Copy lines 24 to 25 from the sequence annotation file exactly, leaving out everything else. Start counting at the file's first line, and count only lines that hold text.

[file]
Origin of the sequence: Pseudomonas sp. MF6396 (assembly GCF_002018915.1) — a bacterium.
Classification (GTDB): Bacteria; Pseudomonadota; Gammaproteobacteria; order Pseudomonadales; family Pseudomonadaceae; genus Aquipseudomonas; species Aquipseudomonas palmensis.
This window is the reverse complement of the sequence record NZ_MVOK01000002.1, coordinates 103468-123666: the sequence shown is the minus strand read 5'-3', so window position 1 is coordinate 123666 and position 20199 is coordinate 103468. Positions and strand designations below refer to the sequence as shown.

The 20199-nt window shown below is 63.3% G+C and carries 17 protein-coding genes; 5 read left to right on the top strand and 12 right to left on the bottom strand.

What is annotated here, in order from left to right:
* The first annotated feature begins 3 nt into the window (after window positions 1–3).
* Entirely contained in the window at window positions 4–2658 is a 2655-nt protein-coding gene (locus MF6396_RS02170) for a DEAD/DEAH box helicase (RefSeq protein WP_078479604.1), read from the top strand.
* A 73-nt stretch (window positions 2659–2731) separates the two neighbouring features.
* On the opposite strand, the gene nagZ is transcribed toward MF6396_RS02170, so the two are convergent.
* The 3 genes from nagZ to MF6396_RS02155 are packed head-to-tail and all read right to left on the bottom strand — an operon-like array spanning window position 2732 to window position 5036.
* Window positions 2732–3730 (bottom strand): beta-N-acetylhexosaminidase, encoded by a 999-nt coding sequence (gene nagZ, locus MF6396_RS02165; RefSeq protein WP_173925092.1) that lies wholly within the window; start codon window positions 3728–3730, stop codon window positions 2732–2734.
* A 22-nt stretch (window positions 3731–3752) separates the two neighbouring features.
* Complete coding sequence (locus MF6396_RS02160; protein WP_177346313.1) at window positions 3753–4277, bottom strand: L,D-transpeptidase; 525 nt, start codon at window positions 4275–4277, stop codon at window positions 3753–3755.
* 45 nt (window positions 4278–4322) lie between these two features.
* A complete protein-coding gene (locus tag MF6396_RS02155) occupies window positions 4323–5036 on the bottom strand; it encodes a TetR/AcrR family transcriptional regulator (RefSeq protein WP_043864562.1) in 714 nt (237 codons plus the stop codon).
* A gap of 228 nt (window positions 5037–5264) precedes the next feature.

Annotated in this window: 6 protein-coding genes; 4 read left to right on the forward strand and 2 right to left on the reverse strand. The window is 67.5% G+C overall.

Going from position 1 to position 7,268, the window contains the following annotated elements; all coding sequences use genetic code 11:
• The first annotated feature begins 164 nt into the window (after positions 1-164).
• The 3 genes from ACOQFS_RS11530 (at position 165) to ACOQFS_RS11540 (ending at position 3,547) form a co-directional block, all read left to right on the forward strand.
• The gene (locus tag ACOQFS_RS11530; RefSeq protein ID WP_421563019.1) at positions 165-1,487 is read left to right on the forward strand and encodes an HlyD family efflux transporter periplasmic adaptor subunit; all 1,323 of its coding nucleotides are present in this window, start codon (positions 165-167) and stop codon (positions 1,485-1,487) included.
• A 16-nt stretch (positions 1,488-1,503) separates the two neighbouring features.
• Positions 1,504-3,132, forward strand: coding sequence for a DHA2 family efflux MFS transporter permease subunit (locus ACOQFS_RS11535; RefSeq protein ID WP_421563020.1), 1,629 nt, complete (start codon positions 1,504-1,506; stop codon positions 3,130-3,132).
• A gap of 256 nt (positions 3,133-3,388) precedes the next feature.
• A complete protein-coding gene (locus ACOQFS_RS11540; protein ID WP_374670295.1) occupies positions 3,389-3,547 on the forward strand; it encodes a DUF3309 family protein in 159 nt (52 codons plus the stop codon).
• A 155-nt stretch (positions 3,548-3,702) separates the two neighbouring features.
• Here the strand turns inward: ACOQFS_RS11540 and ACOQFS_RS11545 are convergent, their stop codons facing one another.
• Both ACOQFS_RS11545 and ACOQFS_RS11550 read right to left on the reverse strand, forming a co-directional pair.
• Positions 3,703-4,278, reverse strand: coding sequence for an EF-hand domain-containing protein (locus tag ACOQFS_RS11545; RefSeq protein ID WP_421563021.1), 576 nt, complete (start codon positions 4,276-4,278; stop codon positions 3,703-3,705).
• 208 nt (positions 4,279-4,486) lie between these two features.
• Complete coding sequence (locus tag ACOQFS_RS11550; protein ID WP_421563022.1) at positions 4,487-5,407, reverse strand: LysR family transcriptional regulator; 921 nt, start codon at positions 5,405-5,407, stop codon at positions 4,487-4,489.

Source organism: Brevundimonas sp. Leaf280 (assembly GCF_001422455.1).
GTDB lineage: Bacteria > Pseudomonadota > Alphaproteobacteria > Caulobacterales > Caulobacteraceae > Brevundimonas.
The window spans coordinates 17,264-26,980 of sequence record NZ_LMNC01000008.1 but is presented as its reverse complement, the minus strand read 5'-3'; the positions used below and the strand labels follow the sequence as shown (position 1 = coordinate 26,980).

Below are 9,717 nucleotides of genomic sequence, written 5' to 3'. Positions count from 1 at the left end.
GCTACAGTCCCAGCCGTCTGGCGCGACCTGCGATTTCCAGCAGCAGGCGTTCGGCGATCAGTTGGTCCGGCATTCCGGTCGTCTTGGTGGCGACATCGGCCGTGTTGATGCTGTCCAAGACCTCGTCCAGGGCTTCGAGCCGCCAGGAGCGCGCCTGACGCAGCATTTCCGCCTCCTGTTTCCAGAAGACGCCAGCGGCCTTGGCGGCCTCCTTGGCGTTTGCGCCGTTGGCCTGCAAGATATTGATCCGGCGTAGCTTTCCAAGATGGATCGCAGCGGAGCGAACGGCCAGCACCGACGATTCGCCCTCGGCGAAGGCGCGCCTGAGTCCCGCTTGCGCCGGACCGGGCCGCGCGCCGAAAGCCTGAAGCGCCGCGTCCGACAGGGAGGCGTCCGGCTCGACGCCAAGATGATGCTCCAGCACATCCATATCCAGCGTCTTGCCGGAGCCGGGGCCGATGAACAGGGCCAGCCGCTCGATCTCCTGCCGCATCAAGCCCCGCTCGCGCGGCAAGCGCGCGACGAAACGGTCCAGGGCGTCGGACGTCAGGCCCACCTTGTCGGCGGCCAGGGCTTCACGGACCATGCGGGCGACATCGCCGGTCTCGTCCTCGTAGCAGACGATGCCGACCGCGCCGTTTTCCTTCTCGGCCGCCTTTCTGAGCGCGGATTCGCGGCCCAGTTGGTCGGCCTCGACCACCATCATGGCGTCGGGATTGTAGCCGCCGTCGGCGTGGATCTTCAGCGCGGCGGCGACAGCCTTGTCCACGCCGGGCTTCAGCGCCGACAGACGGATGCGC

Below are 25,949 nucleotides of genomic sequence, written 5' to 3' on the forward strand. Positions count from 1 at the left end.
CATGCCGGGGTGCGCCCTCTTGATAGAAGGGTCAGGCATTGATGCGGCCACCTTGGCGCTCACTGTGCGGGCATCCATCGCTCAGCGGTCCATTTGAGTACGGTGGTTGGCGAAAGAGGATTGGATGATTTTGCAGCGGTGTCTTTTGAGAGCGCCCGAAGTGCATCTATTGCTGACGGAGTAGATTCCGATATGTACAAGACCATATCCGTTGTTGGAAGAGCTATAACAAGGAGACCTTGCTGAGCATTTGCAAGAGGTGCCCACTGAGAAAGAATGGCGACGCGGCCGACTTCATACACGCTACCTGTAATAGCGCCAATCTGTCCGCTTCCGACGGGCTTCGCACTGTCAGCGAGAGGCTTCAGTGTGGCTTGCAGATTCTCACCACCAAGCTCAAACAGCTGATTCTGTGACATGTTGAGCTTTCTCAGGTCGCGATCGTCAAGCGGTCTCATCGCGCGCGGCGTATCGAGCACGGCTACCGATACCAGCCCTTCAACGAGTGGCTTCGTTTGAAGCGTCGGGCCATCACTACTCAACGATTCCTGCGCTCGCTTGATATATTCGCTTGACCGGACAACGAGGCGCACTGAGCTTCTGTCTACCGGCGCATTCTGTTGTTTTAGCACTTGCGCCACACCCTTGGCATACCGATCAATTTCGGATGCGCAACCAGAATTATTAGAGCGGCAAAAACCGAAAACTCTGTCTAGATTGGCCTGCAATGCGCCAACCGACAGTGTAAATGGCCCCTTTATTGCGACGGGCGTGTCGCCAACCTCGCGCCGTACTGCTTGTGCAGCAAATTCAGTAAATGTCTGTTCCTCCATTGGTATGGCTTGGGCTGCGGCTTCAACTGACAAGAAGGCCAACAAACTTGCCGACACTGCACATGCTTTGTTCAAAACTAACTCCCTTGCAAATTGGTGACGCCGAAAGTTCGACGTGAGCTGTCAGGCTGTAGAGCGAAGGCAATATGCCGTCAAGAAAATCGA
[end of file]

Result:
• A gap of 256 nt (positions 3,133-3,388) precedes the next feature.
• A complete protein-coding gene (locus ACOQFS_RS11540; protein ID WP_374670295.1) occupies positions 3,389-3,547 on the forward strand; it encodes a DUF3309 family protein in 159 nt (52 codons plus the stop codon).